GLASSCOCK, GEORGE WASHINGTON, JR.
GLASSCOCK, GEORGE WASHINGTON, JR. (1845–1911). George Washington Glasscock, Jr., lawyer, judge, politician, and soldier, was born in Travis County, Texas, on January 10, 1845, the son of Cynthia C. (Knight) and George Washington Glasscock. After the Civil War, during which he served in the Thirty-third Texas Cavalry, he married Jane Helen Boatner and shortly thereafter went into the mercantile business in Navasota. In 1867 an epidemic of yellow fever drove him from Navasota, and he was in business at Austin for a time. He began reading law in 1872 and was admitted to the bar in 1874. In 1879 he moved his practice to Georgetown, where he served as county attorney of Williamson County and as county judge until 1884, when he was elected to the Texas Senate. Glasscock served in the Nineteenth through Twenty-second legislatures. During his first term he was a member of the Senate Committee on Public Buildings, which presided over the construction of the new Capitol; in his second term he was chairman of the Senate education committee and served on the judiciary, finance, and asylum committees. When he sought reelection as a Democrat for the Twenty-first Legislature in 1888, he quarreled with the president of the Senate and other leaders of the Democratic party over nominating procedures at the Travis County convention, and ended up running as an independent Democrat against B. C. Giles, the official nominee of his party. After winning the election Glasscock protested his treatment at the hands of the party by withdrawing from most of his committees. In spite of his dissatisfaction with the Democrats, he was considered an industrious worker who involved himself in most of the acts of the sessions he attended, and was an eloquent speaker and an accomplished debater. After serving in the twenty-second session he returned to Georgetown, where he practiced law and acquired extensive holdings in farmland and town real estate. Later, he served in the Senate of the Twenty-ninth and Thirtieth Texas legislatures. He was a member of the Missionary Baptist Church, the Masonic lodge, and Confederate veterans' organizations. He died in Georgetown on May 11, 1911.
John Henry Brown, Indian Wars and Pioneers of Texas (Austin: Daniell, 1880; reprod., Easley, South Carolina: Southern Historical Press, 1978). Lewis E. Daniell, Personnel of the Texas State Government, with Sketches of Representative Men of Texas (Austin: City Printing, 1887; 3d ed., San Antonio: Maverick, 1892). Buckley B. Paddock, History of Central and Western Texas (2 vols., Chicago: Lewis, 1911). Vertical Files, Dolph Briscoe Center for American History, University of Texas at Austin.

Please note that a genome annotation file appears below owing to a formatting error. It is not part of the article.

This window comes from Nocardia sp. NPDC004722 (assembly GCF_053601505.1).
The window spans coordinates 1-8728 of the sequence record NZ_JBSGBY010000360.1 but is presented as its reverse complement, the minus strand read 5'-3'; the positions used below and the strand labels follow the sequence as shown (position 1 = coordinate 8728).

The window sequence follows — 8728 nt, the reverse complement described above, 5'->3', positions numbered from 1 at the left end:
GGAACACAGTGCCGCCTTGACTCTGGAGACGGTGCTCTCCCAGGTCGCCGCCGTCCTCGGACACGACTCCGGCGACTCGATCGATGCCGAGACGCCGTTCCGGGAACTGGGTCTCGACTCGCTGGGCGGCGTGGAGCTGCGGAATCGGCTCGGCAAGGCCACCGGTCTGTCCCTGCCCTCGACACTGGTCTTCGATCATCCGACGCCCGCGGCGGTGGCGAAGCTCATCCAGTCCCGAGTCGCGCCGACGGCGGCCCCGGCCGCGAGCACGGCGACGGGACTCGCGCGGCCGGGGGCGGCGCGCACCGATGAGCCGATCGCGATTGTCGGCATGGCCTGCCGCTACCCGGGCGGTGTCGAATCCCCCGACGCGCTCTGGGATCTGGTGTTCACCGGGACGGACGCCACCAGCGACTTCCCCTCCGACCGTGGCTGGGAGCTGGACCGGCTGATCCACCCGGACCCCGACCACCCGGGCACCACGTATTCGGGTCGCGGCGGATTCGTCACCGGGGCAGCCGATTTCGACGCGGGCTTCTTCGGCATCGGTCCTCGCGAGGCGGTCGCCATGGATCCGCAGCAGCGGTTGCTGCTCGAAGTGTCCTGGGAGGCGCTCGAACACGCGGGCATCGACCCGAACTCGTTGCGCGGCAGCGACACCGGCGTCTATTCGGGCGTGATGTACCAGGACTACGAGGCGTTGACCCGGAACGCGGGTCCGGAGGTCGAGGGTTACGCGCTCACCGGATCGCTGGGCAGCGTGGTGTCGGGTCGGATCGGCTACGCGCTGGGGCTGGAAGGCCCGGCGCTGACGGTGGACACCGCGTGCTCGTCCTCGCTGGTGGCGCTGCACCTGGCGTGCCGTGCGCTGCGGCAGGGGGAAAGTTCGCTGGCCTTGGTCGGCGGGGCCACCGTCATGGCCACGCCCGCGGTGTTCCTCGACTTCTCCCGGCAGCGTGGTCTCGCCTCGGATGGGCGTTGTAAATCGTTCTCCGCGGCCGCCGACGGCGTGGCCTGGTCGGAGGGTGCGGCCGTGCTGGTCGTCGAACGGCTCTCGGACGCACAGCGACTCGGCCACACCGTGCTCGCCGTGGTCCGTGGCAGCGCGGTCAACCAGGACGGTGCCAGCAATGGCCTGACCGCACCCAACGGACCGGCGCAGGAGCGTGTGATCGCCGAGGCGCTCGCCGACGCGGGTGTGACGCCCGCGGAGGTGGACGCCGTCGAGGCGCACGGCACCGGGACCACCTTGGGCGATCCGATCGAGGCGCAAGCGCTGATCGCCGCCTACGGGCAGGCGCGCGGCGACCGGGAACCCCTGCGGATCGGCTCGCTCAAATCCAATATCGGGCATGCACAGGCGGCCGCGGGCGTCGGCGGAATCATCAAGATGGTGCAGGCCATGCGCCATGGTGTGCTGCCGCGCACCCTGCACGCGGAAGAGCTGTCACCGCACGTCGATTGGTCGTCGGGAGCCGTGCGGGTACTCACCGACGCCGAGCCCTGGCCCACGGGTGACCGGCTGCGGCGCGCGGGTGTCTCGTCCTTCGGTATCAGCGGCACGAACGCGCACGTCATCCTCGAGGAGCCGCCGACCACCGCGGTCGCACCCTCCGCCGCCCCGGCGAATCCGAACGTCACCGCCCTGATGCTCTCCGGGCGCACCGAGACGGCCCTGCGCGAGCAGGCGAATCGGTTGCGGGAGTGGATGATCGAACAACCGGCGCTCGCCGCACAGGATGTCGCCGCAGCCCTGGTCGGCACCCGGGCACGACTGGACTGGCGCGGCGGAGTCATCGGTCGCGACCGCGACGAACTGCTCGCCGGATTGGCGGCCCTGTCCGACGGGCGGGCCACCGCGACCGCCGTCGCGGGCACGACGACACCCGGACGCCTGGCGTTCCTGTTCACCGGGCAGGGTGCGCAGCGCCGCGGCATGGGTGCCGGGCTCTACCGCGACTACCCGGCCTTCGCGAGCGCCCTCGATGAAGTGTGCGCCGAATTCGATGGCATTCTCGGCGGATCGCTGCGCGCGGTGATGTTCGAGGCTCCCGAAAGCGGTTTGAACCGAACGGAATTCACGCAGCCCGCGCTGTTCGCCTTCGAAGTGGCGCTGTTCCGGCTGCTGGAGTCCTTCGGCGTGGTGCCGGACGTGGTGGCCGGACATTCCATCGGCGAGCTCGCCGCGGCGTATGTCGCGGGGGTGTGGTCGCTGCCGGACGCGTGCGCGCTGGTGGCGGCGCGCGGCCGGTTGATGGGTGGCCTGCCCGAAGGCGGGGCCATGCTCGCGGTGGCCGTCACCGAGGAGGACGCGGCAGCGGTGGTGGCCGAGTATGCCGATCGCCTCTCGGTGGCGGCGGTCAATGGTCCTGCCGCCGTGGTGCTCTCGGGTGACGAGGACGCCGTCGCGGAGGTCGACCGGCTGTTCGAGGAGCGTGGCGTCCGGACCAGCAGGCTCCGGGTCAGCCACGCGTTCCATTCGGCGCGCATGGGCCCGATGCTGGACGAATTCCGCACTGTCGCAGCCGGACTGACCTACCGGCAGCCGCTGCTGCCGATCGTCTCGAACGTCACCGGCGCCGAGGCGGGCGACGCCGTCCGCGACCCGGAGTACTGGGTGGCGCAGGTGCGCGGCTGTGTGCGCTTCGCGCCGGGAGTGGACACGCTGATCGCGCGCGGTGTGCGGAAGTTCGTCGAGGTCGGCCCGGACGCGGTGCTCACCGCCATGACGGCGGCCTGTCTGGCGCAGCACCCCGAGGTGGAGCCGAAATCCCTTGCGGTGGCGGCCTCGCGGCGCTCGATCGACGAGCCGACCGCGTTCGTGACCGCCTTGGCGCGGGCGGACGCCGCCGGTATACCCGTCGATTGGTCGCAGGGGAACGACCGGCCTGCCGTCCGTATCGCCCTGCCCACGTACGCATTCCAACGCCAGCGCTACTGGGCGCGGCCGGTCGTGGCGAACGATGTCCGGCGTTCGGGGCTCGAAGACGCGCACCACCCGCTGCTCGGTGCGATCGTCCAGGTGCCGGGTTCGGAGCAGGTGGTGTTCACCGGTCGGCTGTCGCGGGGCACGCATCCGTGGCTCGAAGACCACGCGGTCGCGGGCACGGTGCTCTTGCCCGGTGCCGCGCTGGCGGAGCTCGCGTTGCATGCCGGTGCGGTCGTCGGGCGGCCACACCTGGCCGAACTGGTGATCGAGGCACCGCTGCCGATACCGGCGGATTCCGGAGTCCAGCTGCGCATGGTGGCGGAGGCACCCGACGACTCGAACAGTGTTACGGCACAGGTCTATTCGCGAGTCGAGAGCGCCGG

Image Use Disclaimer
All copyrighted materials included within the Handbook of Texas Online are in accordance with Title 17 U.S.C. Section 107 related to Copyright and “Fair Use” for Non-Profit educational institutions, which permits the Texas State Historical Association (TSHA), to utilize copyrighted materials to further scholarship, education, and inform the public. The TSHA makes every effort to conform to the principles of fair use and to comply with copyright law.
For more information go to: http://www.law.cornell.edu/uscode/17/107.shtml
If you wish to use copyrighted material from this site for purposes of your own that go beyond fair use, you must obtain permission from the copyright owner.
The following, adapted from the Chicago Manual of Style, 15th edition, is the preferred citation for this article.Handbook of Texas Online, Carolyn Hyman, "GLASSCOCK, GEORGE WASHINGTON, JR.," accessed May 29, 2020, http://www.tshaonline.org/handbook/online/articles/fgl07.
Uploaded on June 15, 2010. Modified on December 5, 2019. Published by the Texas State Historical Association.